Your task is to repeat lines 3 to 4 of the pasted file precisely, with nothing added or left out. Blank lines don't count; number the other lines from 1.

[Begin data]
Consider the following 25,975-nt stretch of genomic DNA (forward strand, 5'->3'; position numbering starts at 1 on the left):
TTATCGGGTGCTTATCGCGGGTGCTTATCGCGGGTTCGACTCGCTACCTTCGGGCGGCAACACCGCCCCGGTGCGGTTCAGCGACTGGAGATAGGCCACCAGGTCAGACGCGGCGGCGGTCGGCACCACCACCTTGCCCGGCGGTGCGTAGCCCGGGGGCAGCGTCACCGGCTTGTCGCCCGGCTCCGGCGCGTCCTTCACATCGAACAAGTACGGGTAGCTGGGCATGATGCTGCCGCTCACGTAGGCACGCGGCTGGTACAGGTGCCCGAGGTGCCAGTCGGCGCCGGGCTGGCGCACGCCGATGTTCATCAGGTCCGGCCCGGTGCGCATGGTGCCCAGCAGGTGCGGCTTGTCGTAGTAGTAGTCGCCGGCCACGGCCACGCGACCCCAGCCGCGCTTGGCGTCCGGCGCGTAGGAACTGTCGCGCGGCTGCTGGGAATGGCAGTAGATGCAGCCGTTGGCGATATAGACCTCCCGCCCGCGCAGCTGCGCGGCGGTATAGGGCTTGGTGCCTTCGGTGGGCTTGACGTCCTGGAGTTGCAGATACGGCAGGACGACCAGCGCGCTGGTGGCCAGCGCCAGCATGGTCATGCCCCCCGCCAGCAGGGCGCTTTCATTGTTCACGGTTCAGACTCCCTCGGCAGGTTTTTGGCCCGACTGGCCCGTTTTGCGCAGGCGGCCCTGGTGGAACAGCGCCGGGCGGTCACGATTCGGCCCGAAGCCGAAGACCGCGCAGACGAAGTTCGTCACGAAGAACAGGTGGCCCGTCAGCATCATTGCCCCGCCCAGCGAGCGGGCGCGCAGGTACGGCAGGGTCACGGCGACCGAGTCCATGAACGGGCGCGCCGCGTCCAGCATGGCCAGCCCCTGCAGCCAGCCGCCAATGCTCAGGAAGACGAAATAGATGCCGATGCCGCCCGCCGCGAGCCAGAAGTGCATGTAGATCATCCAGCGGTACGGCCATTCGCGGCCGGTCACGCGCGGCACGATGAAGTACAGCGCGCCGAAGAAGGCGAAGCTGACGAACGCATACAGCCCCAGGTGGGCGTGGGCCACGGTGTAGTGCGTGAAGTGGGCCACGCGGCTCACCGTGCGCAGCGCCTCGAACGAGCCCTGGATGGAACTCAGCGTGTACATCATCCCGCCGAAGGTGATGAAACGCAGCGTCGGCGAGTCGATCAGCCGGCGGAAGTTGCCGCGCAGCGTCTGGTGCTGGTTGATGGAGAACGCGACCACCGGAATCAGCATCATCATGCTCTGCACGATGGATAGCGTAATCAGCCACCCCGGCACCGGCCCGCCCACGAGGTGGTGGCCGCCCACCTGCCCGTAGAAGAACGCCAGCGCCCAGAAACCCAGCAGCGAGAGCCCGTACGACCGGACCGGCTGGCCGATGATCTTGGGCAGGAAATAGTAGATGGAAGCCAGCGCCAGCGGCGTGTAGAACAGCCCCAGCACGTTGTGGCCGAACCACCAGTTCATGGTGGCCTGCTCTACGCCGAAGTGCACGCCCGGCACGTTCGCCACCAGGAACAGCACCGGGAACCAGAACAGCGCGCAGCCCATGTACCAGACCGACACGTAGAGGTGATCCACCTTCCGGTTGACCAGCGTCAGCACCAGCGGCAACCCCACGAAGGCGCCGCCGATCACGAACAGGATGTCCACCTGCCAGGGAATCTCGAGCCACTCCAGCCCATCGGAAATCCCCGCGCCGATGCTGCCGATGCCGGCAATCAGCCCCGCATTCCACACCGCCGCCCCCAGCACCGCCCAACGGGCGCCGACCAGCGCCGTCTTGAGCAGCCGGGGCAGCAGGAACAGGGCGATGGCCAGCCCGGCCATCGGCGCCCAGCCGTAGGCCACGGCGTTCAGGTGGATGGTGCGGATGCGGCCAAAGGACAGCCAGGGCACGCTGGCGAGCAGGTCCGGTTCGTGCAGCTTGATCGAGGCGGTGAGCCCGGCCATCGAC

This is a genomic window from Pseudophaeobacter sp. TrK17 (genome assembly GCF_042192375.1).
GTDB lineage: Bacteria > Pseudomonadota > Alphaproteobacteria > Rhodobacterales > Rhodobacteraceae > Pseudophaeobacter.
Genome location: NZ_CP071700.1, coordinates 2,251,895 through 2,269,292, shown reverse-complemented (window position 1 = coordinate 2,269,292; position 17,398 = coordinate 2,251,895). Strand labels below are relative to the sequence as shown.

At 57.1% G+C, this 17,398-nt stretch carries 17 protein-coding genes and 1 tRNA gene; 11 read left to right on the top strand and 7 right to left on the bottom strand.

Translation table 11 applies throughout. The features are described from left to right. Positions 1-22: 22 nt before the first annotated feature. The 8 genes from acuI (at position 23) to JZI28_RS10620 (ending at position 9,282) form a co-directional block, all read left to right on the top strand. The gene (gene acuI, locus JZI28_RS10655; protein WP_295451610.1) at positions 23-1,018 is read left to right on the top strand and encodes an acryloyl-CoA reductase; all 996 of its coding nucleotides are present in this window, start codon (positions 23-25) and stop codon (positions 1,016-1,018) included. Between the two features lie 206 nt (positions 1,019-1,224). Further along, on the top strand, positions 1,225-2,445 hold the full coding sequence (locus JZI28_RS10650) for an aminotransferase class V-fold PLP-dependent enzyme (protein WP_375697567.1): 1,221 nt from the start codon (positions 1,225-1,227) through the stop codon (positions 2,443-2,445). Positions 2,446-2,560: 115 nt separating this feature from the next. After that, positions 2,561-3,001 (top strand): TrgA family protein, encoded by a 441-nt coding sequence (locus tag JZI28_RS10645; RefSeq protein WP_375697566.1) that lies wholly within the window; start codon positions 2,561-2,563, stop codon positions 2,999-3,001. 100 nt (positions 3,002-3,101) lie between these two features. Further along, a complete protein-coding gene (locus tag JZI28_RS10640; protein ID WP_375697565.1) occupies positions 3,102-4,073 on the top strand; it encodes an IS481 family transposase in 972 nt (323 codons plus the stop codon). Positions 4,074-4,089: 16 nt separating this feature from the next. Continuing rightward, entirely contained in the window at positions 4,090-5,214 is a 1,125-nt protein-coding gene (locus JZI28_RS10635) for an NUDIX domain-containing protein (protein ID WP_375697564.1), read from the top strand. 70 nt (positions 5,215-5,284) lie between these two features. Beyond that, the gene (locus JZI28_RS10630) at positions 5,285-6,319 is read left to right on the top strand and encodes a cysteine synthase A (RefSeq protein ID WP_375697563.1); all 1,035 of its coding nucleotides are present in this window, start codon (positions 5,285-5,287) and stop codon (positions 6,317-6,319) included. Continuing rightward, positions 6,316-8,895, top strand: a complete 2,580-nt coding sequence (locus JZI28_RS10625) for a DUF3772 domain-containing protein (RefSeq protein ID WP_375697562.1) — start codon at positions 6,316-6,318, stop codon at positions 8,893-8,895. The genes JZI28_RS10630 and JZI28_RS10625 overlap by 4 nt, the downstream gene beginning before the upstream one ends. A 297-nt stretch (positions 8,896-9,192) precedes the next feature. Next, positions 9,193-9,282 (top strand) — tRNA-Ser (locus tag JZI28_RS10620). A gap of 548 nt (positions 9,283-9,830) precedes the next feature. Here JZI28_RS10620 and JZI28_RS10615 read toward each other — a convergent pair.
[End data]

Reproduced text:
This is a genomic window from Pseudophaeobacter sp. TrK17 (genome assembly GCF_042192375.1).
GTDB lineage: Bacteria > Pseudomonadota > Alphaproteobacteria > Rhodobacterales > Rhodobacteraceae > Pseudophaeobacter.